Political geographer and sound artist Anja Kanngieser works in the coordinates between space and sound. This merging of disciplines that seems completely normal to them tends to be more perplexing to the compartmentalised world of science and academia than to the undisciplined field of artistic practice.
Anja Kanngieser’s work involves a close, critical, uncomfortable, political listening in which they both explore sound governance and seek to creatively amplify indigenous struggles for social justice in times of climate change. In doing so, they do not for a moment lose sight of the complexities and contradictions inherent in carrying out field work in the context of white academia, no matter how much anti-colonial theory and how many good intentions go into a project. Listening, affects, orality permission, recompense, exchange, recording, silences, pauses, natural disasters, and an awareness of when it’s time to leave, are thus key tools in their field research. These prerequisites challenge the protocols and formalities of academic work and resist encapsulation in its language. Anja Kanngieser draws on many strategies to resolve these tensions: from a personal and compulsive archive of field recordings and orality, to documentary essays, sound walks, sound maps, sonification, radio pieces, lectures, workshops, podcasting manuals, and academic literature, always attuned to any possible cracks in the academic corset.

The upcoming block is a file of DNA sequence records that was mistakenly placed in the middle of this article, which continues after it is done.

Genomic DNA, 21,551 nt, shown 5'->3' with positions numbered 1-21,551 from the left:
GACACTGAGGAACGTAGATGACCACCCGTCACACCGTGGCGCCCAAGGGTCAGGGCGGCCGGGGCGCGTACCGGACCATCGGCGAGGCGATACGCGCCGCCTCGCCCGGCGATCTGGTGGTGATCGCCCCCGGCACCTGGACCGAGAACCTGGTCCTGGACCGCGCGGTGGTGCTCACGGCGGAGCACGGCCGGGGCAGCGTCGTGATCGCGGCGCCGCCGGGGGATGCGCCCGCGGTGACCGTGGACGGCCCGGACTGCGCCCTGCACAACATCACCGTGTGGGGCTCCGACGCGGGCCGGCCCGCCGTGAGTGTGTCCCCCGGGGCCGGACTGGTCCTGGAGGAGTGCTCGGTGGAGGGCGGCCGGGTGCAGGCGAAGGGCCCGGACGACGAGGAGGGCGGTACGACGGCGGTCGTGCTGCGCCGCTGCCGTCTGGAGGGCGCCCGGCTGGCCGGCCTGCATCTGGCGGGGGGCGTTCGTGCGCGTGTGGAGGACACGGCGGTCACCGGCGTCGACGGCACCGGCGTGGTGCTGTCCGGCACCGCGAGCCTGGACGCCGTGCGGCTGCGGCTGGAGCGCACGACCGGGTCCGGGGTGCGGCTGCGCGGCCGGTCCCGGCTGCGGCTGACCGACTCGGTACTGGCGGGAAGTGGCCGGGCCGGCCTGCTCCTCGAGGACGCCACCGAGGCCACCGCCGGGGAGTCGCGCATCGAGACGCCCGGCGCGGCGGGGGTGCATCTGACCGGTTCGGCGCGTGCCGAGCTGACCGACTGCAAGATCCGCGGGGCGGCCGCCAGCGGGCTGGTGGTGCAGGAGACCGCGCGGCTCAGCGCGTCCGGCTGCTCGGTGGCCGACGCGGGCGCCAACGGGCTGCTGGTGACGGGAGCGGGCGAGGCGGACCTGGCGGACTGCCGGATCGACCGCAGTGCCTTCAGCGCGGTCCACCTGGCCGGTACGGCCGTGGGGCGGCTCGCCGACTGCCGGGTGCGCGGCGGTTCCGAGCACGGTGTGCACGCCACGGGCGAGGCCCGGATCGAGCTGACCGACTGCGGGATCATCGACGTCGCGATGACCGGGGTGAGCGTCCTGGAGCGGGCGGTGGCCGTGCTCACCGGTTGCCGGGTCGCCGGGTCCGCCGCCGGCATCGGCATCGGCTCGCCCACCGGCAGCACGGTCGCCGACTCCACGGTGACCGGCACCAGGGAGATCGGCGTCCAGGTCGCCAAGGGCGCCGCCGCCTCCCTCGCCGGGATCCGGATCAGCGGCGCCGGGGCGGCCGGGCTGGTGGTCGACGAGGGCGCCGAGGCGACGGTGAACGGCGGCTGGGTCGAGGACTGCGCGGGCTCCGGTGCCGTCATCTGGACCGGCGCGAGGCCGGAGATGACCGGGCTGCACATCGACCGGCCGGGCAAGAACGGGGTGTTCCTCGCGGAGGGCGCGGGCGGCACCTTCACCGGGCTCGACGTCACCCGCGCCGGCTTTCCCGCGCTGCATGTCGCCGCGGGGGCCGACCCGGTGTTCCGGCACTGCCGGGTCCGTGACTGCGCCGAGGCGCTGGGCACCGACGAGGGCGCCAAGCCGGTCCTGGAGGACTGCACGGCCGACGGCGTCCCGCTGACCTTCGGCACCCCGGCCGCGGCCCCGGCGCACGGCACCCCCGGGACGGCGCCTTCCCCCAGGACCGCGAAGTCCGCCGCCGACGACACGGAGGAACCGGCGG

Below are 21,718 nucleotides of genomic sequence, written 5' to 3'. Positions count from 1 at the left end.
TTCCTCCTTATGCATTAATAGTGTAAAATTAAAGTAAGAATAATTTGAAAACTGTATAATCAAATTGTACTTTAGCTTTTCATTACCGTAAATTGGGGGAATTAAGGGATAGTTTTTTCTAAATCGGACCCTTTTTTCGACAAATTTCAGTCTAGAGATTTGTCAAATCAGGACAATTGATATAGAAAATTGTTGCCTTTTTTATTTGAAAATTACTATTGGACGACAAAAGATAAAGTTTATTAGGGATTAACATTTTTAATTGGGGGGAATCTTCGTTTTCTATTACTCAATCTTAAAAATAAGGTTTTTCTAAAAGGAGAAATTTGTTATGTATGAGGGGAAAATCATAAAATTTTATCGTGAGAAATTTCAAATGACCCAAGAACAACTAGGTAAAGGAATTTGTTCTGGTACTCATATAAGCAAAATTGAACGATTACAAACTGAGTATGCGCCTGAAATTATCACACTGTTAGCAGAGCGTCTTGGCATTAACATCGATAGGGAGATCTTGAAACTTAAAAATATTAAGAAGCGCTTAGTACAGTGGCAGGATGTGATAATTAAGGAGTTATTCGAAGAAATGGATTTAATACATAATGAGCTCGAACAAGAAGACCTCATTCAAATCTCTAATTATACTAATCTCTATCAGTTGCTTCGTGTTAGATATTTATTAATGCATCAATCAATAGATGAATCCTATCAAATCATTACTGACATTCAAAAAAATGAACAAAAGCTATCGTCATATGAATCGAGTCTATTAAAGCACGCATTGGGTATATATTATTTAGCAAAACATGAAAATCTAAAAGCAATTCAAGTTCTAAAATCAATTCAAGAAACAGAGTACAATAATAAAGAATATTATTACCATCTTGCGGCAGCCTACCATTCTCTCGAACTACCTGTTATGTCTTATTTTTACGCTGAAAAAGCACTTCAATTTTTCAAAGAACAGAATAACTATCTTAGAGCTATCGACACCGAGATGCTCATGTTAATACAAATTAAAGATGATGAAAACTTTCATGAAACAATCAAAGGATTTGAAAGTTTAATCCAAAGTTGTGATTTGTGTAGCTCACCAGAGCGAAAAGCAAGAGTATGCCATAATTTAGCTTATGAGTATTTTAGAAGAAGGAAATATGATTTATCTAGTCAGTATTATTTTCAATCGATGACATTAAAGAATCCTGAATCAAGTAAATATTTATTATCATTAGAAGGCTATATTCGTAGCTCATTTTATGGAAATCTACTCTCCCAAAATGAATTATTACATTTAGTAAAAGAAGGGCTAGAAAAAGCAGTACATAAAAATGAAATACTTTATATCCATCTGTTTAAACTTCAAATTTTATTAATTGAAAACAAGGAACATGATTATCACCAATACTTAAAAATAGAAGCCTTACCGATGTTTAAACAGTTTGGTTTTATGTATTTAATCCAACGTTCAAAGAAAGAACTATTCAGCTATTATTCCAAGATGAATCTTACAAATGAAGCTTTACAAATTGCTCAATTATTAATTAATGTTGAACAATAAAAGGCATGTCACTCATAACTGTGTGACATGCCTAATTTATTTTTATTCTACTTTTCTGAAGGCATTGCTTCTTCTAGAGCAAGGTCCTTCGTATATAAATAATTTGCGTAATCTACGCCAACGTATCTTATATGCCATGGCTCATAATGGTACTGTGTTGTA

In this podcast, we become the listeners as Anja Kanngieser reflects on expanded listening, on the inaudible, and on our anthropocentrism. They talk about their long-standing interest in sound governance and dissect the many tensions that built up in the project “Climates of Listening”, which was originally based on the intention of amplifying campaigns for self-determination and self-representation in the Pacific.
Photo Courtesy of the organisation